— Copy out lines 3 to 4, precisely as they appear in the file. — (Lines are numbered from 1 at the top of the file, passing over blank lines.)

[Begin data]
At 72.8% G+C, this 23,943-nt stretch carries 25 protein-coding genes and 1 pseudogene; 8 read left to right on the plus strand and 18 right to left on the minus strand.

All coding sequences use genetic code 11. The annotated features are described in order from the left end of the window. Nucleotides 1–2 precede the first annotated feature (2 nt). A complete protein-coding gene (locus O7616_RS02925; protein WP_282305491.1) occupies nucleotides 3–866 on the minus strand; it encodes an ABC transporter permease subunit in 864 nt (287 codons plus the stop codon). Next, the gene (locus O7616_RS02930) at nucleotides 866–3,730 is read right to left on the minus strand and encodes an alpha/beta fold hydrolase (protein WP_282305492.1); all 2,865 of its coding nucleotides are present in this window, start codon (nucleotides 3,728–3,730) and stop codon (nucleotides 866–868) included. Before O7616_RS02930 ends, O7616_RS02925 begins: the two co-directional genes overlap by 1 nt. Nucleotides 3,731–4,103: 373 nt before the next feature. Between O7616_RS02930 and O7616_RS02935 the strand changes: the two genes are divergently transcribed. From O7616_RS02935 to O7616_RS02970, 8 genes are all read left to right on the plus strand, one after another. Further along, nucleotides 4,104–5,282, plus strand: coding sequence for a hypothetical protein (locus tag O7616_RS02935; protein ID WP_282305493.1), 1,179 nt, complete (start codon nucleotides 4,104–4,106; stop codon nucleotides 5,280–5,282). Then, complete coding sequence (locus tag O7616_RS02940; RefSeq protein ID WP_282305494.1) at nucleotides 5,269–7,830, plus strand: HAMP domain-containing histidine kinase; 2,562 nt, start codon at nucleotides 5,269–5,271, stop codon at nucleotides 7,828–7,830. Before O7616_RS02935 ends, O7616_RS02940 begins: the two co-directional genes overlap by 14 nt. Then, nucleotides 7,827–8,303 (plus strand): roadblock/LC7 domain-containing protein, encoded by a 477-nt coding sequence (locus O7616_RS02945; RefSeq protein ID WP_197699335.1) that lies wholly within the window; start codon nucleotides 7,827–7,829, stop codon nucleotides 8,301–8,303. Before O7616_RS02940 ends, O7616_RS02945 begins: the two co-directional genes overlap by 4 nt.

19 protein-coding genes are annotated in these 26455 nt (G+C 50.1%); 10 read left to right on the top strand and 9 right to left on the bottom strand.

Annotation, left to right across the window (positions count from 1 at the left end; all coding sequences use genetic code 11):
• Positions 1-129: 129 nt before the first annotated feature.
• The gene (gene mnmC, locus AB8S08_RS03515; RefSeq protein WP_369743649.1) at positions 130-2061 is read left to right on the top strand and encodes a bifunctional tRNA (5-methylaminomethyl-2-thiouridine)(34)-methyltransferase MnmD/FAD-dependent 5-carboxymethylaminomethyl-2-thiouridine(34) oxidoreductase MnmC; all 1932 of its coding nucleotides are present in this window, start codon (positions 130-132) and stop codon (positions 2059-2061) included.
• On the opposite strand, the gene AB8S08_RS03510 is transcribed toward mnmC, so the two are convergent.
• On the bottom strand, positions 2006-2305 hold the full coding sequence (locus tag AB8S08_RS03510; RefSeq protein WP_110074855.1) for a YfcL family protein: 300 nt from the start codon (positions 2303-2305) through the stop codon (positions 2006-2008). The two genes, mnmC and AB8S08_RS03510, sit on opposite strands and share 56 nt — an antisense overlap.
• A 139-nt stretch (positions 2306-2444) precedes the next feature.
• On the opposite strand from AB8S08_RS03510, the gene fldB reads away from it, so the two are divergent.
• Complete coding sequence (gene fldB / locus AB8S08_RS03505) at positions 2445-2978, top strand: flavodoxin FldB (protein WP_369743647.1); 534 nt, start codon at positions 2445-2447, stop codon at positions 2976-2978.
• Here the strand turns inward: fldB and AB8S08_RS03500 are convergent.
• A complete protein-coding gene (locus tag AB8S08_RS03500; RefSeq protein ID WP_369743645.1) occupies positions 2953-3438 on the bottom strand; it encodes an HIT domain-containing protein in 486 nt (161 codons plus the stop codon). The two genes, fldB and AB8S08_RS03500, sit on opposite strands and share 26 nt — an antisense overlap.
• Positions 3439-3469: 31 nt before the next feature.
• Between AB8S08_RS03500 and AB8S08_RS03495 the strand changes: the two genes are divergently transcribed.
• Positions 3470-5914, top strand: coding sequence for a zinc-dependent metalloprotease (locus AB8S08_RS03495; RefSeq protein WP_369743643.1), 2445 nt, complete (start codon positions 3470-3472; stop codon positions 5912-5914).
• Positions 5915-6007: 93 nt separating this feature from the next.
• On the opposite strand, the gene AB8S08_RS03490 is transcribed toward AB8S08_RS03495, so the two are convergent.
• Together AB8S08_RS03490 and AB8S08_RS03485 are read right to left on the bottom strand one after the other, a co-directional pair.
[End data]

19 protein-coding genes are annotated in these 26455 nt (G+C 50.1%); 10 read left to right on the top strand and 9 right to left on the bottom strand.

Annotation, left to right across the window (positions count from 1 at the left end; all coding sequences use genetic code 11):